The Primitive Church: Studied with Special Reference to the Origins of the Christian Ministry: the Hewett Lectures, 1928

The Primitive Church: Studied with Special Reference to the Origins of the Christian Ministry: the Hewett Lectures, 1928

The Primitive Church: Studied with Special Reference to the Origins of the Christian Ministry: the Hewett Lectures, 1928

The Primitive Church: Studied with Special Reference to the Origins of the Christian Ministry: the Hewett Lectures, 1928

Excerpt

When I first began to read Theology more than thirty years ago, I found Church History so dull -- especially after reading Greek and Roman history for 'Greats' -- that I dropped the subject, and offered for examination Textual Criticism instead. I discovered later what the matter was; it was not that 'Church' history was dull, but that what was then presented to me as such was not really history. Whether the present volume is dull, or even history, it will be for others to pronounce. I only know that I have enjoyed the writing of it -- the hue and cry after new discovery, the following up of hitherto unnoticed clues, the delimitation of conflicting tendencies, envisaging the interaction between personality and circumstance in testing situations, noting the intermittent ironies emergent in all things human.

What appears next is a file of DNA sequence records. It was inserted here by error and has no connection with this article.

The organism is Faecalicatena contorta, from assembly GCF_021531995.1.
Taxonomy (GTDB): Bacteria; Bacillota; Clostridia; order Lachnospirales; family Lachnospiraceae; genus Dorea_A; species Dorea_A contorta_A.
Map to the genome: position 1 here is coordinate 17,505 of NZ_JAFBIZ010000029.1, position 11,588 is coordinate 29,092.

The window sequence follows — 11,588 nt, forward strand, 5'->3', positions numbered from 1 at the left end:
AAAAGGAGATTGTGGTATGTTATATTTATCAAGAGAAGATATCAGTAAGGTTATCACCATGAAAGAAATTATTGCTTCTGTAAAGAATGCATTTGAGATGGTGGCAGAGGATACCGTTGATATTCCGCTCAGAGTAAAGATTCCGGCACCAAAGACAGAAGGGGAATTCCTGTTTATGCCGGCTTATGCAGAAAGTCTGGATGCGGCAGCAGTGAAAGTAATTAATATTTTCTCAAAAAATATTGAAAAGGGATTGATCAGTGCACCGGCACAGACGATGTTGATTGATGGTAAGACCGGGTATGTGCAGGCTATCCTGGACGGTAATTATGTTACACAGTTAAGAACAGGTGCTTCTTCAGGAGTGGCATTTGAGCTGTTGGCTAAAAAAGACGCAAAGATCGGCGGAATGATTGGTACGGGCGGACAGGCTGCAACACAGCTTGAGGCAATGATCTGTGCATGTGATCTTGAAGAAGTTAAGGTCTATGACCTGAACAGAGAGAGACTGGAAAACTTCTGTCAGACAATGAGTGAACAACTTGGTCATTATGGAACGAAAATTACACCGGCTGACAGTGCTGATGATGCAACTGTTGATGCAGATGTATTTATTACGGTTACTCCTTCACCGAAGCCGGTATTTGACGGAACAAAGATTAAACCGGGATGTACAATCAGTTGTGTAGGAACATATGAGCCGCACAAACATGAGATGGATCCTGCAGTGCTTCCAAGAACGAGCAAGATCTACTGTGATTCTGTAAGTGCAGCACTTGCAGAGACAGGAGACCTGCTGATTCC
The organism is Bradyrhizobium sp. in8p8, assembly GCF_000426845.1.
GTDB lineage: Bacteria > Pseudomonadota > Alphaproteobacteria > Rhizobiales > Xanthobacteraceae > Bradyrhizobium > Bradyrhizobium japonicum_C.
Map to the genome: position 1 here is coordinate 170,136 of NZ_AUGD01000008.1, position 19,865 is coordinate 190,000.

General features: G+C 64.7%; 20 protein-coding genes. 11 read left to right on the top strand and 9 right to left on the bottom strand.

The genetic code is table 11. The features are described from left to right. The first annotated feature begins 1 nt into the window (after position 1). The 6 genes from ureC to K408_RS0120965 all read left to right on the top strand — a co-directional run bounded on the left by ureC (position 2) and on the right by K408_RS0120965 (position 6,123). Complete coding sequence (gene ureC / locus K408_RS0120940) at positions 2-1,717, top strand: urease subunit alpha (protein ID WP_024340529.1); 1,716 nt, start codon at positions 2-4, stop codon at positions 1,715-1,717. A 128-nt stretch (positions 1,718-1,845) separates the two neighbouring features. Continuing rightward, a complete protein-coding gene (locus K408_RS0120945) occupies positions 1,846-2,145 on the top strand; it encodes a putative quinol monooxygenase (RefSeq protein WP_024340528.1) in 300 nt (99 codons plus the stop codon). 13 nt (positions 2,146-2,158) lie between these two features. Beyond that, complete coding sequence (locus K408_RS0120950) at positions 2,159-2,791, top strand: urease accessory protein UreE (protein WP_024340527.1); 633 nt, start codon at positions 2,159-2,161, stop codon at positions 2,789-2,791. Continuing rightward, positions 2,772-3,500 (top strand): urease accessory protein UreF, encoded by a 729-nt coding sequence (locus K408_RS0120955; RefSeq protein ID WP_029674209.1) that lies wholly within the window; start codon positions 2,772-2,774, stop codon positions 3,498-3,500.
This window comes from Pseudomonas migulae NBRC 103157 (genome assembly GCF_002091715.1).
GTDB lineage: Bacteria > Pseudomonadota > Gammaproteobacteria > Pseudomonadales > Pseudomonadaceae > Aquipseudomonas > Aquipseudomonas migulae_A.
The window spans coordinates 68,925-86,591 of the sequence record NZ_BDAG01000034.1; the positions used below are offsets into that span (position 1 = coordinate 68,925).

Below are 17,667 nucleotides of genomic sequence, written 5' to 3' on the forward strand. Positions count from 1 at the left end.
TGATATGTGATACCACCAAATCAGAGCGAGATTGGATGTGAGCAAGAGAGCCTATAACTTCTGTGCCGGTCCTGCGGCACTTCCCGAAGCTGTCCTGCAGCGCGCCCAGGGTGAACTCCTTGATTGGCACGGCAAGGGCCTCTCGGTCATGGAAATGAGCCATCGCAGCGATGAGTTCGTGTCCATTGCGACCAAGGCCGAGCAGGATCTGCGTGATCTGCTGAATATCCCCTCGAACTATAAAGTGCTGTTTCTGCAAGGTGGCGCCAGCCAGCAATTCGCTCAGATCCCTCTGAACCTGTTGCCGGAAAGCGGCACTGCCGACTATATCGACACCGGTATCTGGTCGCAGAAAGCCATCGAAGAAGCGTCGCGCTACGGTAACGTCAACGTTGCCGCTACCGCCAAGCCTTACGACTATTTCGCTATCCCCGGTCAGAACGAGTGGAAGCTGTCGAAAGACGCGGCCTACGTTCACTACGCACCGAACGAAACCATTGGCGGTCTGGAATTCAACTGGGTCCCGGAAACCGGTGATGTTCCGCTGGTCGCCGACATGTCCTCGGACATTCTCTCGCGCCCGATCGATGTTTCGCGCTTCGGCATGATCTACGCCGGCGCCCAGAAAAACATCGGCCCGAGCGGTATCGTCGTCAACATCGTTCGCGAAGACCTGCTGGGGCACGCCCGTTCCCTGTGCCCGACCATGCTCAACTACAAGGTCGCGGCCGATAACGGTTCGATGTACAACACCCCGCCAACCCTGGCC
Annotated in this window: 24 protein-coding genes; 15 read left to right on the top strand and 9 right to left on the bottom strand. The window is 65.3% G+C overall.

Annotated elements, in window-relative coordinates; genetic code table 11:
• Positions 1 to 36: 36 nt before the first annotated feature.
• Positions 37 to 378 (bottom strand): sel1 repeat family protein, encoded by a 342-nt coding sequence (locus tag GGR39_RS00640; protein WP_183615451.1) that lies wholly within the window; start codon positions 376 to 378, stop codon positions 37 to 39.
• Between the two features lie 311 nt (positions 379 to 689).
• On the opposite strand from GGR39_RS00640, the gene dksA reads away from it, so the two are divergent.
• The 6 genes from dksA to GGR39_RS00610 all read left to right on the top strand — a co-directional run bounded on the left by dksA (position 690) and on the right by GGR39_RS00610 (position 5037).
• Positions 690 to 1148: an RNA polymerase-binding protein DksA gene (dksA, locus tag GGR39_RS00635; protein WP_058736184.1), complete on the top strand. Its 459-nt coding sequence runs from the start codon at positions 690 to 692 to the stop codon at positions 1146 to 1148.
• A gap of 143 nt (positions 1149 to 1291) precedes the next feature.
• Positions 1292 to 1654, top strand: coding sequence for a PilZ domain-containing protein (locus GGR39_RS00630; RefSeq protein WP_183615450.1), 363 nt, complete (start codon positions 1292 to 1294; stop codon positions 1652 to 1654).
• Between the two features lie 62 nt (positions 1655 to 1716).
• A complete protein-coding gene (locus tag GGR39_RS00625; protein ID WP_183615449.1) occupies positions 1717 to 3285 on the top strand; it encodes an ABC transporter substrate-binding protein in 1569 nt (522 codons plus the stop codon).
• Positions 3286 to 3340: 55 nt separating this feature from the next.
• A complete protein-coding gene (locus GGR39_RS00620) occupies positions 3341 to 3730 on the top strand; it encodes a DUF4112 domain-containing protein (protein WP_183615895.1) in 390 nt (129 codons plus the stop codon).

The special reference to the Origins of the Christian Ministry was due in the first place to the importance of that topic in relation to the present-day discussion of Christian Reunion. But as my investigations led me to detect the existence of a far greater diversity and variegation in primitive Christianity than is commonly recognised, I came to see in the study of Primitive Church Order the most convenient skeleton, so to speak, round which to form the living body of early church history. It led me also to a fresh survey of the surviving literature of the first hundred years of Christianity -- including the New Testament - as a result of which I seemed to see the several documents in a new way. Each had its special place in the development . . .

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